Six credit score myths - busted

/ Credit File

Our financial wellbeing has a significant impact on our physical and mental health – and yet few of us take the time to do a proper warrant of fitness check on our credit worthiness. Knowing your credit score, understanding it, and checking it regularly is a critical part of staying in shape financially. With that in mind, we thought it was timely to bust some of the myths that surround credit scores to help you on your way to becoming more financially fit.

Myth 1: My credit score is the same thing as a credit history or file

Your credit score is a number that reflects the activity on your credit file. It’s a quick measure of how credit worthy you are, but the activity on your credit file or history is what determines this score. Your credit file includes more comprehensive information (24 months’ worth) such as applications for credit, credit accounts, recent repayments, and any defaults. Your credit file is usually created the first time you apply for credit or default on a payment, or where public record information is created about you. You can get a free copy of your credit file with Equifax.

Myth 2: Credit scores only matter when I want to take out a home loan

Your credit score is a handy snapshot of your credit worthiness that enables anyone who’s extending credit to you to ensure that you’re able to meet your payments. Whether it’s financing a car or applying for an overdraft, lenders have an obligation to lend responsibly and they do that by using your credit file. Additionally, your credit file can be used by potential employers for certain roles (with your permission) to ensure you’re financially responsible.

Myth 3: Myth: My credit score focuses on negative things about me

Your credit score is a number that reflects positive and negative credit behaviour. New
Zealand’s commitment to comprehensive credit reporting means that lenders can see your repayment history for each line of credit over a 24 month period. If you’re making repayments on time, lenders can see that positive behaviour and reward it accordingly. Likewise, if you have a default on your file, lenders may still extend credit if they can see that everything else is in order. They may, however, charge a higher interest rate.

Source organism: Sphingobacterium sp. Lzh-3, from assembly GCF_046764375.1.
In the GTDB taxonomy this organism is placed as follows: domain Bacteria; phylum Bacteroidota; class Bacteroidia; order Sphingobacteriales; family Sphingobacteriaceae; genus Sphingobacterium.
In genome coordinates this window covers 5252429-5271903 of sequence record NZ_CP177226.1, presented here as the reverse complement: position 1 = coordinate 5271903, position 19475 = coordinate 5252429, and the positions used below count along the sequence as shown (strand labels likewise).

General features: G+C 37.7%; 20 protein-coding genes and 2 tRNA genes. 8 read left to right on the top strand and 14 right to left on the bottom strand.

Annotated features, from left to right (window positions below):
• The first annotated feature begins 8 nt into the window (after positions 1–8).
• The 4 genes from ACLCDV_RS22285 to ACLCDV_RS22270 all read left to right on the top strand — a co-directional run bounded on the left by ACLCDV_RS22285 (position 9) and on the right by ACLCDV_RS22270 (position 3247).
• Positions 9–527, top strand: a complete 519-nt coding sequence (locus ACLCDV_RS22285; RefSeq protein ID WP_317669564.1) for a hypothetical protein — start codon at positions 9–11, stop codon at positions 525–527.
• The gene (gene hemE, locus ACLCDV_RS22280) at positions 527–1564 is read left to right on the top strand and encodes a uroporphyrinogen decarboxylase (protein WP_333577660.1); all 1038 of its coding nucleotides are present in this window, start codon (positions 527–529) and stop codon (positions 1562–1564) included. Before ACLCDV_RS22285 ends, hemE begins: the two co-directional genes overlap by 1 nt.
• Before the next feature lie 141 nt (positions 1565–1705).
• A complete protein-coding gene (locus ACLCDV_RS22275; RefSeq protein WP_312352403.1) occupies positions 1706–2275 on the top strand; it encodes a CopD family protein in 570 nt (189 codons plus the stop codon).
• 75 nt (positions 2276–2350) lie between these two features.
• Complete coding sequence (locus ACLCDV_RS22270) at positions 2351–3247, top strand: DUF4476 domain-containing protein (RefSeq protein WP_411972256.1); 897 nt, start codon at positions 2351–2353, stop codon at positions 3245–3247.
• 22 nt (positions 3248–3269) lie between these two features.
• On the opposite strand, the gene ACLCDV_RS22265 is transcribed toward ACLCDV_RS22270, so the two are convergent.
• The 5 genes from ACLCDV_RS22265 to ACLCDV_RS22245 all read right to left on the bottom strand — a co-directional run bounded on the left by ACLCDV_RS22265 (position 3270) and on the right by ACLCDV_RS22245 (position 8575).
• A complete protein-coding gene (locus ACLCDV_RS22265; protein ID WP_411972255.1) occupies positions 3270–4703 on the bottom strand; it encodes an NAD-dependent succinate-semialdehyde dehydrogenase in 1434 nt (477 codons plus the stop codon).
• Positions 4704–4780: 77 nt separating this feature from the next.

Myth 4: Credit bureaus use data like my marital status, gender, and nationality to determine my credit score

Your credit score reflects your positive and negative credit behaviour along with your history of repaying any credit; it does not factor in marital status, gender, or ethnicity. Whilst salary and a combined income may be used by borrowers to assess your ability to make repayments, they are not part of a credit score.

Myth 5: My credit score determines whether I’m approved for a loan

Your credit score is a reflection of your financial health at any one point in time. Whilst it may be used by a lender as part of their decision making, they’ll also look at other information. For example, the amount of debt you can reasonably manage, given your income and your employment history. That means that some people with a low credit score may still qualify for credit and some with a high credit score may be declined.

Myth 6: It's way too difficult to dispute the information on my credit file

If you see information on your Equifax credit file that you believe is inaccurate or incomplete, you can contact Equifax who will investigate the correction request with the relevant lender. Alternatively, you can contact the lender or creditor directly to correct any error and remove it from your file. If it’s not resolved by a lender, you can file a dispute online with Equifax.

 

Why you should love your credit score

Getting to know and love your credit score means you’ll feel more in control of your money and better equipped to make smarter financial decisions. It also means you’ll be better prepared to deal with any unexpected bills that come.

And if you’re wondering why you should care – then consider this example: the difference in total interest repayments on a $20,000 car loan over a five-year period, at a seven percent interest rate and an 11 percent interest rate, is around $2,330. Securing the lower interest rate will to a large degree depend on your credit history.

 

Want to know a little more?

Equifax 5 tips for a better credit file

  1. Get a copy of your file.
  2. Have a budget and follow it.
  3. When you sign up for a loan, be aware that it is a contractual commitment.
  4. Make payments on time.
  5. If you get into trouble, contact your lender early.